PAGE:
… Did you know that scientifically, there are two main differences that have been proven between those that ‘have’ and those that ‘have not’. Firstly, people with tertiary qualifications will generally earn more money during their careers. Secondly, the chances of these people being dishonest and deceitful during their careers are doubled. Source: A study conducted by Oxford University during the late 1990s. - SCHOOL OF HARD KNOCKS Courtesy of HM

Gabbie knows that Melbourne boasts some wonderful old universities, theatres, rich in history, fame and infamy. There is always something on … With most actors working in film and television in Australia, 16th Street offers programs exclusively in screen acting. Indeed, 16th Street Actors Studio developed Australia's first full-time training program for screen performance Good Luck with the Sweet 16nth Street Gabbie; These are some of Australia's busiest and most recognisable stars of the stage and screen, yet going back to school isn't beyond them I was in Villawood and Gabbie hopes to get to this Hollywood ; THE Most VITAL Audition Tip You will EVER Need to Know Scholarship for Actors IF YOU’VE ever wondered why Melbournians often complain bitterly about the dearth of live music far from home, here is the answer: there is lots of it where they come from. Melbourne has more live music venues than any other Australian city. Born to be loud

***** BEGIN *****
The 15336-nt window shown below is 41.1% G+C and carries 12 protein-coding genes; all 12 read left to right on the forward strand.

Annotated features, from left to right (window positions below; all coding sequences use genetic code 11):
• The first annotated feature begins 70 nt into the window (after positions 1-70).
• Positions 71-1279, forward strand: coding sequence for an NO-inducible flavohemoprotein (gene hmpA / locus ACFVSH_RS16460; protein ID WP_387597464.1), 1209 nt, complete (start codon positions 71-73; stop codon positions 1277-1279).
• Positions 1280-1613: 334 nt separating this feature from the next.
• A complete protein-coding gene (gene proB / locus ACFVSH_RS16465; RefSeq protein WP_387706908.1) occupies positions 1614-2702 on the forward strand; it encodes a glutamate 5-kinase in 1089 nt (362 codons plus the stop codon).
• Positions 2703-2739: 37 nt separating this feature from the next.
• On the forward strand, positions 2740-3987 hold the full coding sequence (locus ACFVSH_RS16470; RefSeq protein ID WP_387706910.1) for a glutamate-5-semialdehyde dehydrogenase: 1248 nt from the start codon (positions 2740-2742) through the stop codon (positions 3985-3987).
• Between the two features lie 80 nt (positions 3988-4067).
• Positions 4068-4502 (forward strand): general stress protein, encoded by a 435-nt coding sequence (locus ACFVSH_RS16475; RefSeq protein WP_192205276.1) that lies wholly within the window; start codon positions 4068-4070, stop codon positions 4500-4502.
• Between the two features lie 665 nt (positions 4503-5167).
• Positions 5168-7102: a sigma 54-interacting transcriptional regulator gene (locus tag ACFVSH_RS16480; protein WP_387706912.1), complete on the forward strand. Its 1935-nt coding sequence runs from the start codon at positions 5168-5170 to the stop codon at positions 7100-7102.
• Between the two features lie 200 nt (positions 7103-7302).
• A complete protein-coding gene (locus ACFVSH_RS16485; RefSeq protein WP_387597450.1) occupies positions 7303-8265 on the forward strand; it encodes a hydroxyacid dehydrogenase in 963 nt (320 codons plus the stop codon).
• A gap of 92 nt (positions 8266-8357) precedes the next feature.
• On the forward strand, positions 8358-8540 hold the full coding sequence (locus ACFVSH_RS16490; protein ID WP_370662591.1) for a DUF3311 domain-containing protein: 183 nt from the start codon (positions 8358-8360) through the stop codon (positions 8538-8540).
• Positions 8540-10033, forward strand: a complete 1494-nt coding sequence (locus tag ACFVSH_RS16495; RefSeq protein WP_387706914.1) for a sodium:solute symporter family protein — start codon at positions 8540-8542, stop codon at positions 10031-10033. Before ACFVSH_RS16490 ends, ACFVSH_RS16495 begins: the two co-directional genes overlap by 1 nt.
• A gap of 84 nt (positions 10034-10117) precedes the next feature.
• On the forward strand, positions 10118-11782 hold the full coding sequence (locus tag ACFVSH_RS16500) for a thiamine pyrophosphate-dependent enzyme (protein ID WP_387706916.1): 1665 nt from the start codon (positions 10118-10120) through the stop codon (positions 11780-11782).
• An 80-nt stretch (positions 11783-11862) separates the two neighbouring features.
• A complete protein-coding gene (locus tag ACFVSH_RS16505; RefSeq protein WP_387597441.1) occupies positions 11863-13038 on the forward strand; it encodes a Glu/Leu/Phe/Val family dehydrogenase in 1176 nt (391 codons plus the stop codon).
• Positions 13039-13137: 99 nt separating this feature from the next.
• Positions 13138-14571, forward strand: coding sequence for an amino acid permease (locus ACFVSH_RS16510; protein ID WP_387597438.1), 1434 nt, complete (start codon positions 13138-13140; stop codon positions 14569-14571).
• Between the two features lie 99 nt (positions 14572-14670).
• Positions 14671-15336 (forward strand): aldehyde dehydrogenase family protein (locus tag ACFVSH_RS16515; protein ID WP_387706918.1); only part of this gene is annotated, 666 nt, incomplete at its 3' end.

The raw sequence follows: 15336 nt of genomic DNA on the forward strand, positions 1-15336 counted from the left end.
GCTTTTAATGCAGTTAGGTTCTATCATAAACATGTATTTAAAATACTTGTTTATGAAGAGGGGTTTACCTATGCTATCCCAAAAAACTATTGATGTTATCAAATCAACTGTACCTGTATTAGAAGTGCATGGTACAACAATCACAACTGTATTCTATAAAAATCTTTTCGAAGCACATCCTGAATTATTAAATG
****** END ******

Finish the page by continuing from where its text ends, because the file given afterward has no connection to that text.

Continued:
16th Street on Lucky Black Friday Poetry is not a luxury
For women . . . poetry is not a luxury It is a vital necessity of our existence. It forms the quality of light within which we can predicate our hopes and dreams toward survival and change, first made into language, then into idea, then into more tangible action. Poetry is the way we help give name to the nameless so it can be thought. The farthest horizons of our hopes and fears are cobbled by our poems, carved from the rock experiences of our daily lives. - Audre Lorde